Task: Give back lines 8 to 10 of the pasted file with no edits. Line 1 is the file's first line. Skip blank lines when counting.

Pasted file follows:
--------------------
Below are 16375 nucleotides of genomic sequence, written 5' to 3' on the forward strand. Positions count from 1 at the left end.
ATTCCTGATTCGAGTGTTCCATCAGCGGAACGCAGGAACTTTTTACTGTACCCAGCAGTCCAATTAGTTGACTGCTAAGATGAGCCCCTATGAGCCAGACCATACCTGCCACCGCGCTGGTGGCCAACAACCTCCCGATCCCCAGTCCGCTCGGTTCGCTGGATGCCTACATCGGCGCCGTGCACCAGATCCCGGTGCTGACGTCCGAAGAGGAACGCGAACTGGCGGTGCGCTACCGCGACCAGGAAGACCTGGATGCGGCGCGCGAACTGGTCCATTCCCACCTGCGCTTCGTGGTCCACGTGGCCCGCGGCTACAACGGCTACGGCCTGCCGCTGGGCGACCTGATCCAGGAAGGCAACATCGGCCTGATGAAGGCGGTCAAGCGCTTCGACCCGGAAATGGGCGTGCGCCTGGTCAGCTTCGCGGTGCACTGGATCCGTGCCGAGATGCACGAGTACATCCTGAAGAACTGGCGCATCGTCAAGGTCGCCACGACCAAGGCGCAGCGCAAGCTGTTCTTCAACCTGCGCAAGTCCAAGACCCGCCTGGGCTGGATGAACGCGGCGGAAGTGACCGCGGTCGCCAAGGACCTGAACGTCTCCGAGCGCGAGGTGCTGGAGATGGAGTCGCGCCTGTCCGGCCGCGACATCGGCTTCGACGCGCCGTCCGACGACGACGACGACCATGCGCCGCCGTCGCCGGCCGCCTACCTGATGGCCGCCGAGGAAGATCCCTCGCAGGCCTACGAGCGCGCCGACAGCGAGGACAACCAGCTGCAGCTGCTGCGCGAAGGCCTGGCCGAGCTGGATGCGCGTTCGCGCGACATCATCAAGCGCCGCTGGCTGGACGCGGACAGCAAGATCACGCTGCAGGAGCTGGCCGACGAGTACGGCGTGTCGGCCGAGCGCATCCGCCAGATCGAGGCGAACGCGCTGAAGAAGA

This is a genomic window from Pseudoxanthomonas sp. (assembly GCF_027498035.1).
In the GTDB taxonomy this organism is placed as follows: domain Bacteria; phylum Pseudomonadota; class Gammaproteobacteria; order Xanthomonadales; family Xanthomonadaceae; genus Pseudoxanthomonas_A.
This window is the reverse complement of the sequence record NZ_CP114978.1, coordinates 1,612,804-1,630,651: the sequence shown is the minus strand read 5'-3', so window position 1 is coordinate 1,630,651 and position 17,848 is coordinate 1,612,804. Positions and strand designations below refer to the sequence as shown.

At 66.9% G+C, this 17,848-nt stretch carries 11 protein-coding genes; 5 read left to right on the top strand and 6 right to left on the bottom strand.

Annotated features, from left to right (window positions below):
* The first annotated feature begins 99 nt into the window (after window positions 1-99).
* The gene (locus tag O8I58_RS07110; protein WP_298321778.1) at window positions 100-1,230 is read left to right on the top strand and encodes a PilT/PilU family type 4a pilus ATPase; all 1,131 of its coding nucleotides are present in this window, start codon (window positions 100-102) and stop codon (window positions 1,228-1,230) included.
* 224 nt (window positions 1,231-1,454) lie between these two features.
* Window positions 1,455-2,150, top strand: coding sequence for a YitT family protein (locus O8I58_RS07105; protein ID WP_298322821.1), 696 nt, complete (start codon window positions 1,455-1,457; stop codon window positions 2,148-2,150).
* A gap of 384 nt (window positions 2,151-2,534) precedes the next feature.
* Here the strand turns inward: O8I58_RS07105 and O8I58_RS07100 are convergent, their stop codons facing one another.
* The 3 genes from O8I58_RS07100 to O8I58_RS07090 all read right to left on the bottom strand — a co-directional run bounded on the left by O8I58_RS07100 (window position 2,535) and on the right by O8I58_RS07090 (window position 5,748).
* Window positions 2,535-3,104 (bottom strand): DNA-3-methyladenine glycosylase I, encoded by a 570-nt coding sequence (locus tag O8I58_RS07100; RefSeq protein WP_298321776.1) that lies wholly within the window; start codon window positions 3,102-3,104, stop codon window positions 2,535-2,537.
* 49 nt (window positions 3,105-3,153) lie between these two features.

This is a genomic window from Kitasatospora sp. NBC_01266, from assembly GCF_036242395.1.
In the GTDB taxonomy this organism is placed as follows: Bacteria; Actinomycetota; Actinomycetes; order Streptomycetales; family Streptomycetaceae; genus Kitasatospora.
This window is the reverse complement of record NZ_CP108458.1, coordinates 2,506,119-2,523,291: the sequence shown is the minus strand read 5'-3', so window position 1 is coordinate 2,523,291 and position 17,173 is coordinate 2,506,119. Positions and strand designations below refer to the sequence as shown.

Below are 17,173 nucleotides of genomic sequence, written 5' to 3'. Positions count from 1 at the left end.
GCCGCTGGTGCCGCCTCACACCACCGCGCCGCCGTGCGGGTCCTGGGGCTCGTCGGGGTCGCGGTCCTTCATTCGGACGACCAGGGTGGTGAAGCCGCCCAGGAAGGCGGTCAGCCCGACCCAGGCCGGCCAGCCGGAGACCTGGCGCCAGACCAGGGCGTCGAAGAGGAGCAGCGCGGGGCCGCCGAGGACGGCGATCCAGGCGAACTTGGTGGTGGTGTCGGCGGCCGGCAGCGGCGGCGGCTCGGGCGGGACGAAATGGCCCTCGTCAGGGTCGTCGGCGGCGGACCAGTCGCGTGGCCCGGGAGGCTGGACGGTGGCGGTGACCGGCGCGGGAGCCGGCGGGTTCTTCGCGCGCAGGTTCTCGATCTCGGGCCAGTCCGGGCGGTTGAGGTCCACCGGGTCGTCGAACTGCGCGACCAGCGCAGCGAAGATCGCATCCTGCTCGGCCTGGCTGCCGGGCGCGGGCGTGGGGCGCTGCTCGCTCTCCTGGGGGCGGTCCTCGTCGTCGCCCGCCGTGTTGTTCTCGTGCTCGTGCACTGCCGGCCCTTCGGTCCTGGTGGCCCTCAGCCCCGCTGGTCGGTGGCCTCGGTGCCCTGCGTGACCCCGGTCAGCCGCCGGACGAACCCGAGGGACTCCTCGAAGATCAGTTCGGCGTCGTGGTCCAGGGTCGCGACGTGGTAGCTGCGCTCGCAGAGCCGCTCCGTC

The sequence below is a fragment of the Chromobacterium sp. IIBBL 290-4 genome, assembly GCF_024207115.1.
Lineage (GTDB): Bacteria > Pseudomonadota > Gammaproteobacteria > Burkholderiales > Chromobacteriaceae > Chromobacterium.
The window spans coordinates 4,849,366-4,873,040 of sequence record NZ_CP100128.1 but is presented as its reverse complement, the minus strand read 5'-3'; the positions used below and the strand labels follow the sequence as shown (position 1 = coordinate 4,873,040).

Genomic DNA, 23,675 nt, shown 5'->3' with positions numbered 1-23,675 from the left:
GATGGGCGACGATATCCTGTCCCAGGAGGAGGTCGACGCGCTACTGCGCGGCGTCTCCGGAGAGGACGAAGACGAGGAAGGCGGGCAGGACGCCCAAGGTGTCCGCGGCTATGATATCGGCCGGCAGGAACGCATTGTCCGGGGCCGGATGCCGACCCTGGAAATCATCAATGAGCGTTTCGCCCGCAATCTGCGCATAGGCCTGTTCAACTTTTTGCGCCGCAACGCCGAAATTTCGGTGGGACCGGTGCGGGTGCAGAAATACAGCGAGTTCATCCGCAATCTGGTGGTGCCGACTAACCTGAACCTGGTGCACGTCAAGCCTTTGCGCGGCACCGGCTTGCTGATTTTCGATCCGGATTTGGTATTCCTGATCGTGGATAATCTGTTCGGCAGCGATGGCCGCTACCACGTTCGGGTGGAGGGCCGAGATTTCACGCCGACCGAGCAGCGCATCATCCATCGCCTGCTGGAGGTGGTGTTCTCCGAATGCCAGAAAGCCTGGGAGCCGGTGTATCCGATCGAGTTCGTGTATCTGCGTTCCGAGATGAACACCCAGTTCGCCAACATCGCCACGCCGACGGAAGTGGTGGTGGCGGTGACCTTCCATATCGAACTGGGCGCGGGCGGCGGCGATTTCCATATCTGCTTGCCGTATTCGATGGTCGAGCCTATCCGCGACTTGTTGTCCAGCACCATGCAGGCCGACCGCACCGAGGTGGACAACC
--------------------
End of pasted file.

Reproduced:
* The first annotated feature begins 99 nt into the window (after window positions 1-99).
* The gene (locus tag O8I58_RS07110; protein WP_298321778.1) at window positions 100-1,230 is read left to right on the top strand and encodes a PilT/PilU family type 4a pilus ATPase; all 1,131 of its coding nucleotides are present in this window, start codon (window positions 100-102) and stop codon (window positions 1,228-1,230) included.
* 224 nt (window positions 1,231-1,454) lie between these two features.